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What if paradoxes and singularities are nature's way of saying magic is real?

Quintproquo 4 Dec 17

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Then, in your definition, any unexplained event is magic?

Not any, just paradoxes and singularities. Besides, I don’t really think magic is real.

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This was intended as a playful musing.

All I’m trying to say is we should always be curious about the things we don’t know; we should be eager to conquer them with science and reason.

The idea of magic is something neat, but I preserve it, wholly, for the world of fantasy and let science guide me through the mysteries and odddities of reality.

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Give me a paradox or a singularity and I'll consider it.

Go on - do it!

Man... now you’re assigning me homework. Hahahaha. Let me think about it and if I can come up with a particularly magical paradox then I will throw it at you.

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I love to watch a good magician. but I don't change my world view just because I can't figure out how he did it. And Paradoxes are natures way of telling you that something is wrong with your premise.

Singularities and paradoxes in science are exactly as you describe. What I’m talking about, though, are the languages of nature we have yet to (maybe even never) understand.

There’s a litany of philosophers that talk about language in this context (namely I’m thinking of Wittgenstein and Chomsky). So what I’m about to say is hardly an original thought, but you can spend all day teaching the physics of how a frisbee flies to a dog. However, at the end of the day, the dog doesn’t care and just wants you to throw the damn thing so it can chase after it. The dog doesn’t have the mental or linguistic toolset to tackle problems like the aerodynamics of a frisbee. Likewise, humans may be missing very crucial components in understanding our universe and may never have all the necessary answers to explain away singularities or paradoxes. At that point, it’s just a game of semantics if you want to talk about natures peculiarities.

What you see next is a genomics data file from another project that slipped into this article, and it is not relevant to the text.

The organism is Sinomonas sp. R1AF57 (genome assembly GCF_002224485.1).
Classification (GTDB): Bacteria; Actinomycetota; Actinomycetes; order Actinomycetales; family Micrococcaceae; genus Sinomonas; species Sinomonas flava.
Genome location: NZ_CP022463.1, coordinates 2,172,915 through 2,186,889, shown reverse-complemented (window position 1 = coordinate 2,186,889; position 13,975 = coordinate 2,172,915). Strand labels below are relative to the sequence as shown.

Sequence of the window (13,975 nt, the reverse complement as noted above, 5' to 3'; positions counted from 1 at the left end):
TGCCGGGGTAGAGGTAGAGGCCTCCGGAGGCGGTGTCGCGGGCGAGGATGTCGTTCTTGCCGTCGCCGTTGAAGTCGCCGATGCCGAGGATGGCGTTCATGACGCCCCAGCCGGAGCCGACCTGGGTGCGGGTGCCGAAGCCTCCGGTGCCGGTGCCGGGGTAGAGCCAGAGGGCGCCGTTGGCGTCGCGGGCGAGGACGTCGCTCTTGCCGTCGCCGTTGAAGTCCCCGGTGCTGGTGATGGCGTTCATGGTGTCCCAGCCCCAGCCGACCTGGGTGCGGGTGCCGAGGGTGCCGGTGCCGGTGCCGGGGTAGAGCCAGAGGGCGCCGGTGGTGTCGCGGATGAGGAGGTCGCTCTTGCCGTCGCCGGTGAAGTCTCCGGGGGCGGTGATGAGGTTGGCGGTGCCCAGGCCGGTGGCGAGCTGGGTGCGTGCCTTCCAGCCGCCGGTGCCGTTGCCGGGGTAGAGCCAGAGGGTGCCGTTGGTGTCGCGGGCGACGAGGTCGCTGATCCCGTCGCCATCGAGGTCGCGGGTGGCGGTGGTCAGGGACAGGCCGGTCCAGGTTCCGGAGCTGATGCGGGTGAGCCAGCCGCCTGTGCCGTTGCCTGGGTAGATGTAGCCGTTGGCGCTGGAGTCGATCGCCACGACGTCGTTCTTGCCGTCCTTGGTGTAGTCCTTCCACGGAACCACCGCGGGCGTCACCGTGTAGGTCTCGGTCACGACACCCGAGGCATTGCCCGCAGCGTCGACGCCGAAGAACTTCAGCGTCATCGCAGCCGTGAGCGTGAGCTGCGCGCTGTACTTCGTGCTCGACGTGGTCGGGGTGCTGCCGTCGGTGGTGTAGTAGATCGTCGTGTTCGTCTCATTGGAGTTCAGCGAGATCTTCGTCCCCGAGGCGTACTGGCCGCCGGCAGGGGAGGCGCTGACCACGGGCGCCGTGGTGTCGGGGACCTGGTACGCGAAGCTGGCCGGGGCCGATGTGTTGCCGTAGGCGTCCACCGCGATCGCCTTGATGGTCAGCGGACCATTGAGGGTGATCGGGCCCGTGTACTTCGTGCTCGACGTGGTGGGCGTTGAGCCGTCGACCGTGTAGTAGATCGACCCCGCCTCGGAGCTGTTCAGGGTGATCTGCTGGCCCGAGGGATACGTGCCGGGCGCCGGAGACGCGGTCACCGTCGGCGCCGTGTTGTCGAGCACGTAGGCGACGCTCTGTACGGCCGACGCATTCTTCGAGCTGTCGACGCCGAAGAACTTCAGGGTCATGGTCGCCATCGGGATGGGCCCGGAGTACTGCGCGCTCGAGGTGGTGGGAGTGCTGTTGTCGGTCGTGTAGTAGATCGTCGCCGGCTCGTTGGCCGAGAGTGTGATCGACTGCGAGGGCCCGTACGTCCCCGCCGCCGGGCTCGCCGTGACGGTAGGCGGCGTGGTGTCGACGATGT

@Quintproquo -- An example of a paradox; If God can do anything, can he make a rock so big that he can't move it? The premise is; "God can do anything" Which is obviously wrong because any answer to the question shows something that God Can NOT do. I love this paradox because it was the catalyst for me to dump the last of my superstitions.

I don't think I know much about singularities or even what you mean by the word, especially when you lump it together with paradox.

@TommyMeador @TommyMeador That’s a great example of a paradox. A singularity is usually incomplete data or an inability in theory to completely describe the behavior or function of a system. If you google the definition it says something like “a point when a (math) function takes on an infinite value”. Black holes, the moment in time just before expansion of the Big Bang, and dividing by zero are all examples of singularities.

As far as changing ones world view as a result of a magician, the universe is a pretty convincing magician. A lot of times science does change in the face of paradoxes and singularities.